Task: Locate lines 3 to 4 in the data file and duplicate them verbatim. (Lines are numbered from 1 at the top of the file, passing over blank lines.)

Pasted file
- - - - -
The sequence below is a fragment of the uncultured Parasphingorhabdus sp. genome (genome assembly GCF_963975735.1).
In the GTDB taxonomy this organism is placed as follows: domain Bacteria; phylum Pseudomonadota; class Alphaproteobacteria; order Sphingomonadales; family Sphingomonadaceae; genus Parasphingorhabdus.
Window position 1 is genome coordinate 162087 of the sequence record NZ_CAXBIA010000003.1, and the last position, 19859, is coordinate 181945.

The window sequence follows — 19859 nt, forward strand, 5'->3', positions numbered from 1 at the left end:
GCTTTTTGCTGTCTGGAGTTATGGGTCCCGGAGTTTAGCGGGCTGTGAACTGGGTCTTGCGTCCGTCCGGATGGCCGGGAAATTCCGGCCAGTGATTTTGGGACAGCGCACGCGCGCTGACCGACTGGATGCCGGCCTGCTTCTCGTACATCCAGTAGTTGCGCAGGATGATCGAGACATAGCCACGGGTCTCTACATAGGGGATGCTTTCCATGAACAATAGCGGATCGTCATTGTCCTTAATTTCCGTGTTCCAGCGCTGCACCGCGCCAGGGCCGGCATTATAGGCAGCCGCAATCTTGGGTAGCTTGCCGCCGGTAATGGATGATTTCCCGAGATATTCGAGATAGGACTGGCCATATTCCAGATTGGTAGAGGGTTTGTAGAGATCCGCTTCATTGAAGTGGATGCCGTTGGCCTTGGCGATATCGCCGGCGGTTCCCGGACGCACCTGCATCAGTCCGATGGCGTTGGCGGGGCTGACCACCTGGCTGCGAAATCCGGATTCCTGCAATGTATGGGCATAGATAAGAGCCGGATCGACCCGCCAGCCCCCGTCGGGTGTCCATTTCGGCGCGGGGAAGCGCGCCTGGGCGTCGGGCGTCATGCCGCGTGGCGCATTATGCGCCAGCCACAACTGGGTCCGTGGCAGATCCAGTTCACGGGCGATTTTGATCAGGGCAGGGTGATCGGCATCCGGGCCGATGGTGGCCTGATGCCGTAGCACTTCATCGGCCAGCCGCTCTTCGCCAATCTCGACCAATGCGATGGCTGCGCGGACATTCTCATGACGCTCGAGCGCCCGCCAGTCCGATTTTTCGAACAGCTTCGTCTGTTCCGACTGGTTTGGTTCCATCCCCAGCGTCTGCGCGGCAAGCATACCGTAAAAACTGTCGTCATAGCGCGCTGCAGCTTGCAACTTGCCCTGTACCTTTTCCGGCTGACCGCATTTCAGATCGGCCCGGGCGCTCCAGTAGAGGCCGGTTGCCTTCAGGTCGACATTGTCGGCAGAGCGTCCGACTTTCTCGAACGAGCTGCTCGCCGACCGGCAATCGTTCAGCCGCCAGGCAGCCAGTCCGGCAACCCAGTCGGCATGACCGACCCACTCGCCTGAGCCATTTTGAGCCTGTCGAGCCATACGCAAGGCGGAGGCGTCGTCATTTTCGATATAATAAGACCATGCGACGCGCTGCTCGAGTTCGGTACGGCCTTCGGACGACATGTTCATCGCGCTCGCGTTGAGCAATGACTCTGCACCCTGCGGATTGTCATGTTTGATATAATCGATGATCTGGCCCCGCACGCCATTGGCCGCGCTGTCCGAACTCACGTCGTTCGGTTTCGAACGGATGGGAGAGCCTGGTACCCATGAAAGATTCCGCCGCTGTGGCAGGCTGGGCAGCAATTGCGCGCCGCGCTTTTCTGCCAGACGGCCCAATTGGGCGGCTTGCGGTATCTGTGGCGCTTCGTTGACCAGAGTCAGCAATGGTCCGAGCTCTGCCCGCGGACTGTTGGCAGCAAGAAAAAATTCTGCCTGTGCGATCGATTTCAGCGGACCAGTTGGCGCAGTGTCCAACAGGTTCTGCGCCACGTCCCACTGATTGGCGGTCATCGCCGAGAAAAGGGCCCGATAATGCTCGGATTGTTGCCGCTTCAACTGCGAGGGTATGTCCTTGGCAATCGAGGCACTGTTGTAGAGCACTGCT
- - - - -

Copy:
Window position 1 is genome coordinate 162087 of the sequence record NZ_CAXBIA010000003.1, and the last position, 19859, is coordinate 181945.

The window sequence follows — 19859 nt, forward strand, 5'->3', positions numbered from 1 at the left end: